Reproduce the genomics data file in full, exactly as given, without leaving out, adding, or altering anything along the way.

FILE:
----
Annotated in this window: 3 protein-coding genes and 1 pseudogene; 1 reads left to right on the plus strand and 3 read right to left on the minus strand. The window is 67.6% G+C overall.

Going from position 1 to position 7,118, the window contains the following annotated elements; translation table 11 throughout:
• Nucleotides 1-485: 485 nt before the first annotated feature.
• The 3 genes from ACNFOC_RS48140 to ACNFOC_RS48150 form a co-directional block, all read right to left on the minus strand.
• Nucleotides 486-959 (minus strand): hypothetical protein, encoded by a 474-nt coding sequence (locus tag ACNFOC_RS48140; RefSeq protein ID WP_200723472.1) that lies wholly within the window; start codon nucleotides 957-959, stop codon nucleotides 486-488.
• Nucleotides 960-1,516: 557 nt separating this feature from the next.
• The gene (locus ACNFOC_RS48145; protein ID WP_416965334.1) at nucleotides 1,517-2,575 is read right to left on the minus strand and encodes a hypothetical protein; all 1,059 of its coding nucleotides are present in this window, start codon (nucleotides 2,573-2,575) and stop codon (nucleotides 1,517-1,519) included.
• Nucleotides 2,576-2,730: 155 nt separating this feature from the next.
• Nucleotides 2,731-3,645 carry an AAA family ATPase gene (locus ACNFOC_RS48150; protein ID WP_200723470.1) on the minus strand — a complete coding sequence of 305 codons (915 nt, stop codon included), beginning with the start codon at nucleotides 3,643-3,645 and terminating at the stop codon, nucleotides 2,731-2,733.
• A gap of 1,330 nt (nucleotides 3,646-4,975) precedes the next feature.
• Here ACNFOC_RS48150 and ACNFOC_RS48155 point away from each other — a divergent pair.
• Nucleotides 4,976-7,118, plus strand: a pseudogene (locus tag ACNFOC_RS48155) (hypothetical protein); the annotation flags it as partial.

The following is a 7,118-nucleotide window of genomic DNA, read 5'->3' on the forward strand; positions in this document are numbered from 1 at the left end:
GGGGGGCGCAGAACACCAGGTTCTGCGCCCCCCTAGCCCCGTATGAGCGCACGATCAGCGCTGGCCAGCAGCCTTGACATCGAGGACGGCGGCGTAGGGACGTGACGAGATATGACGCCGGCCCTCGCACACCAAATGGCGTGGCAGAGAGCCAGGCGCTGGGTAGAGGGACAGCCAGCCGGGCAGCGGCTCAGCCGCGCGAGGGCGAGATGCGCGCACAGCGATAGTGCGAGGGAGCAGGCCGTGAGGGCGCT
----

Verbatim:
Annotated in this window: 3 protein-coding genes and 1 pseudogene; 1 reads left to right on the plus strand and 3 read right to left on the minus strand. The window is 67.6% G+C overall.

Going from position 1 to position 7,118, the window contains the following annotated elements; translation table 11 throughout:
• Nucleotides 1-485: 485 nt before the first annotated feature.
• The 3 genes from ACNFOC_RS48140 to ACNFOC_RS48150 form a co-directional block, all read right to left on the minus strand.
• Nucleotides 486-959 (minus strand): hypothetical protein, encoded by a 474-nt coding sequence (locus tag ACNFOC_RS48140; RefSeq protein ID WP_200723472.1) that lies wholly within the window; start codon nucleotides 957-959, stop codon nucleotides 486-488.
• Nucleotides 960-1,516: 557 nt separating this feature from the next.
• The gene (locus ACNFOC_RS48145; protein ID WP_416965334.1) at nucleotides 1,517-2,575 is read right to left on the minus strand and encodes a hypothetical protein; all 1,059 of its coding nucleotides are present in this window, start codon (nucleotides 2,573-2,575) and stop codon (nucleotides 1,517-1,519) included.
• Nucleotides 2,576-2,730: 155 nt separating this feature from the next.
• Nucleotides 2,731-3,645 carry an AAA family ATPase gene (locus ACNFOC_RS48150; protein ID WP_200723470.1) on the minus strand — a complete coding sequence of 305 codons (915 nt, stop codon included), beginning with the start codon at nucleotides 3,643-3,645 and terminating at the stop codon, nucleotides 2,731-2,733.
• A gap of 1,330 nt (nucleotides 3,646-4,975) precedes the next feature.
• Here ACNFOC_RS48150 and ACNFOC_RS48155 point away from each other — a divergent pair.
• Nucleotides 4,976-7,118, plus strand: a pseudogene (locus tag ACNFOC_RS48155) (hypothetical protein); the annotation flags it as partial.

The following is a 7,118-nucleotide window of genomic DNA, read 5'->3' on the forward strand; positions in this document are numbered from 1 at the left end:
GGGGGGCGCAGAACACCAGGTTCTGCGCCCCCCTAGCCCCGTATGAGCGCACGATCAGCGCTGGCCAGCAGCCTTGACATCGAGGACGGCGGCGTAGGGACGTGACGAGATATGACGCCGGCCCTCGCACACCAAATGGCGTGGCAGAGAGCCAGGCGCTGGGTAGAGGGACAGCCAGCCGGGCAGCGGCTCAGCCGCGCGAGGGCGAGATGCGCGCACAGCGATAGTGCGAGGGAGCAGGCCGTGAGGGCGCT